Dean Martin crooned about it in the ‘50s. Ronnie Wood sang it for The Faces in the early ‘70s. And David Nadelberg conceived a stage show incorporating the theme in 2002: “I wish I knew then what I know now.”
Mortified Live exposes the darkest, funniest and strangest adolescent writings by the adults who scribbled in their diaries and journals years earlier.
It’s often hilarious and touching, deeply intimate and universal. And this weekend, it’s finally coming to Dallas with performances Friday and Saturday at the Dallas Comedy House. Back at the onset of the century, Nadelberg unearthed a love letter he’d written to a high school crush but never sent. He shared it with some friends much to their amusement, and Mortified was hatched.
Nadelberg soon began asking people if they’d be willing to share their childhood writings, and the responses have morphed into nearly a dozen chapters across the country with another handful abroad. People of all walks of life gather routinely to share some of the most intimate moments of their upbringing. There was even a 2013 documentary about the event, called Mortified Nation (see trailer above).
Most adults went through awkward years. For some it was middle school. For others maybe is was high school. But the journey into adulthood is wrought with peril.
We all yearn for something we do not yet know how to attain. Be it the affection of another. The love of our parents. The respect of our siblings or peers. Or, as in the case of many of the most hilariously retold stories, sex, sex and more sex.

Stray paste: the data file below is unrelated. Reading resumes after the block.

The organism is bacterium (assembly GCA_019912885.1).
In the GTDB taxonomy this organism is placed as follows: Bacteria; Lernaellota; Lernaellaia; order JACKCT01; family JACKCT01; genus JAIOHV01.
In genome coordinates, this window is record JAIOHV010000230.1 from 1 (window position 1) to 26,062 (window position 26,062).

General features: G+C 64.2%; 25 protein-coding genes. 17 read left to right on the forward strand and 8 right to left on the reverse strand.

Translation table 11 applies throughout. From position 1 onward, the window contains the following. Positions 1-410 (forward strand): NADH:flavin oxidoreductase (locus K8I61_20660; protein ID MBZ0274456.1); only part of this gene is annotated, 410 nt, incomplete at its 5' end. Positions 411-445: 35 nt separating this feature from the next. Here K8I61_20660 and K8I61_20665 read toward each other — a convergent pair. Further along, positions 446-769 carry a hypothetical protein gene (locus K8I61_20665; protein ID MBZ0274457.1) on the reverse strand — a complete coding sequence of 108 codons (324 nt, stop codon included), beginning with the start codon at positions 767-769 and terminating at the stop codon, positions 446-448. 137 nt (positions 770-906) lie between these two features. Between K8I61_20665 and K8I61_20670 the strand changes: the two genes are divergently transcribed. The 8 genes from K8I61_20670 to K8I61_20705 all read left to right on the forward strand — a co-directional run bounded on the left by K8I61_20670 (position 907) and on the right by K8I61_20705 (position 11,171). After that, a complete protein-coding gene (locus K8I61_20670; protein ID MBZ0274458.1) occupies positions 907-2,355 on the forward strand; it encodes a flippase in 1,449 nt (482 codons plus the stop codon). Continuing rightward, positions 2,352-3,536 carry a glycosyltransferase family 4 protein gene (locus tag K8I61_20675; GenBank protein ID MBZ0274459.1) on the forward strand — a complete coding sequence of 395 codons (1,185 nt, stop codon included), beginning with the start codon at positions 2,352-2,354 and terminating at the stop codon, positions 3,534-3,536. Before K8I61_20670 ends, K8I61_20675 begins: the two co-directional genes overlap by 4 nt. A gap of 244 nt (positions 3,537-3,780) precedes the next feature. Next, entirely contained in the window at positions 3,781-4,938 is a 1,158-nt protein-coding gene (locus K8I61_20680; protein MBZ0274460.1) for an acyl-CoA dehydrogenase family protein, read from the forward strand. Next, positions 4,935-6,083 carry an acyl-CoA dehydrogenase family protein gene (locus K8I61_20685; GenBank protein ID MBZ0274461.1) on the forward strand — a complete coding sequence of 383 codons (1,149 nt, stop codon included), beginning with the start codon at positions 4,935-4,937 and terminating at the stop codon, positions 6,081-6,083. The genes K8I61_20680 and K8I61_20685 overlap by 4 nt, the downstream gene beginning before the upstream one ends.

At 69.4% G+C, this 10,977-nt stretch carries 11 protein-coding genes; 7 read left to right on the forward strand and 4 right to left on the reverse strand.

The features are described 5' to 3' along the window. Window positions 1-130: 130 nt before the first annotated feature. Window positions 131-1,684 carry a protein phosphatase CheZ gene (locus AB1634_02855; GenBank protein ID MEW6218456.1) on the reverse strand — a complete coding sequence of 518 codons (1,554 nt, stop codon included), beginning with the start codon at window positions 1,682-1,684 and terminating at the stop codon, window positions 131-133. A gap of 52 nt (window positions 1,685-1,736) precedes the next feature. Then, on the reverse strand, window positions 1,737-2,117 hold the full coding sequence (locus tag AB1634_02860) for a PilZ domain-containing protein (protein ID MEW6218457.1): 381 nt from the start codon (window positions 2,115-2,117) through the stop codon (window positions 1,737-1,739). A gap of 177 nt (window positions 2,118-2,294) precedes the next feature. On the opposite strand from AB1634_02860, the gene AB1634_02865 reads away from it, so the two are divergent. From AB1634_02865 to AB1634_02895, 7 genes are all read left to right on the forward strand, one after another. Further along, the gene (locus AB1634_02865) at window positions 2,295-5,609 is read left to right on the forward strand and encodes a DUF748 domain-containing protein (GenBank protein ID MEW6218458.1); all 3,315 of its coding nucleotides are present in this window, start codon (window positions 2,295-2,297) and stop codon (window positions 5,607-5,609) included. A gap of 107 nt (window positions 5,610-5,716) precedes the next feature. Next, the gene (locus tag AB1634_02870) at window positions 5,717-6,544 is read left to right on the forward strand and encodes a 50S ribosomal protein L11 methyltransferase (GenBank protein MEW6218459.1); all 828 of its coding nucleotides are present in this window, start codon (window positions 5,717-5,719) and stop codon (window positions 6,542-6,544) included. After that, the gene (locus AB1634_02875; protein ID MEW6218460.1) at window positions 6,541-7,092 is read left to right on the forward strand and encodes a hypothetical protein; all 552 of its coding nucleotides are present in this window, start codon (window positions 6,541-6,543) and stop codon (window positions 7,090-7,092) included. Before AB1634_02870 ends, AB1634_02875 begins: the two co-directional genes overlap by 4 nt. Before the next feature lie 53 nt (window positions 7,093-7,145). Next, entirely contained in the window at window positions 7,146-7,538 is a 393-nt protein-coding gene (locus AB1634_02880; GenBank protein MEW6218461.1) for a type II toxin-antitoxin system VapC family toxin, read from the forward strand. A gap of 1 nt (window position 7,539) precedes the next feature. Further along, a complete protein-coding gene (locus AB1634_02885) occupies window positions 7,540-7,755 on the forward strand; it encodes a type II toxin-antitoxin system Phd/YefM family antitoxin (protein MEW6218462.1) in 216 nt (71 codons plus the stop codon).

And now Dallasites can revel in the secret teenage lives of strangers.
Cam Kirkpatrick plans to share some of the ditties he wrote as a teenager when he aspired of becoming a singer/songwriter.
“It's a dream a lot of young people have, especially when televised singing contests are so popular,” Kirkpatrick says. “But I took those hopes to heart and spent a huge majority of my teen years trying to write hit pop songs. I never thought I'd share them in a spoken word format like Mortified. I had hoped that they'd be my vehicle to sold-out tours and triple platinum albums, etc. But it's a fantastic treat to get to relive what I was feeling and thinking when I wrote each song.”
Stephanie Mojonnet is one of the producers for this weekend’s show. She said the Mortified podcast has a strong following here in Dallas, so it only made sense to bring the live show to Deep Ellum.
“When we first looked into all the venues in Dallas, the one venue that just felt right was the Dallas Comedy House,” says Mojonnet. “The venue is intimate and DCH has been so accommodating and helpful with promotion of the show.”
There will be six people sharing their stories Friday night at 7:30 and again Saturday at 7:30, as well. Both shows sold out a few weeks after becoming available, according to DCH owner Amanda Austin.
Austin hopes demand remains high as the next round of Mortified Live shows is set for May 13 and 14 at DCH with plans to hold shows every other month after that.